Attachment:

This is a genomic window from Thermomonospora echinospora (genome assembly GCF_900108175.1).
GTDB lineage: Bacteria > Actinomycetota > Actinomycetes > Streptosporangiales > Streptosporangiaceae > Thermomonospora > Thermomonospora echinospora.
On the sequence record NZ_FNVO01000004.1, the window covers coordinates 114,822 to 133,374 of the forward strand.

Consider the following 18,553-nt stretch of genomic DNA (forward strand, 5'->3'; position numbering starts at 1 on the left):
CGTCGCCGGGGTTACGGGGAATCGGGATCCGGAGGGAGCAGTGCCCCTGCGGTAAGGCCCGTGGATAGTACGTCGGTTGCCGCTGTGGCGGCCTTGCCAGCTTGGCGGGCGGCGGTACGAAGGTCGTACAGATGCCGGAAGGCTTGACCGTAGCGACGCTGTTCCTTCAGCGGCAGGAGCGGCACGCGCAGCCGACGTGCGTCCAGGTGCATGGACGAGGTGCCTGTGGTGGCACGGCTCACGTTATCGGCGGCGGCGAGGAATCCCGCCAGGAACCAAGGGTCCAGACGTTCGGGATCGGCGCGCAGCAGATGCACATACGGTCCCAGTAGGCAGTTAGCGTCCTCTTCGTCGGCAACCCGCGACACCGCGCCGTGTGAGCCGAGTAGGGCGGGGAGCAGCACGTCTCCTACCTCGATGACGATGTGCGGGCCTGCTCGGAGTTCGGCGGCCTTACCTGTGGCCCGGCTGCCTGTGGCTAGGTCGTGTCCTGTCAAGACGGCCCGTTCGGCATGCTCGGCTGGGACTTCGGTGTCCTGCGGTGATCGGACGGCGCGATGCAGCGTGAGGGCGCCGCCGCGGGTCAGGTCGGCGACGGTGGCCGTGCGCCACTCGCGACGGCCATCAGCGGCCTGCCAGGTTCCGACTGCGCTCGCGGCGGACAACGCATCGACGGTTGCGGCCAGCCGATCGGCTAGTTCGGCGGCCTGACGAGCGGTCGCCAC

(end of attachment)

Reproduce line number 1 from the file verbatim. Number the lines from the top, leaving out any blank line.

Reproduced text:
This is a genomic window from Thermomonospora echinospora (genome assembly GCF_900108175.1).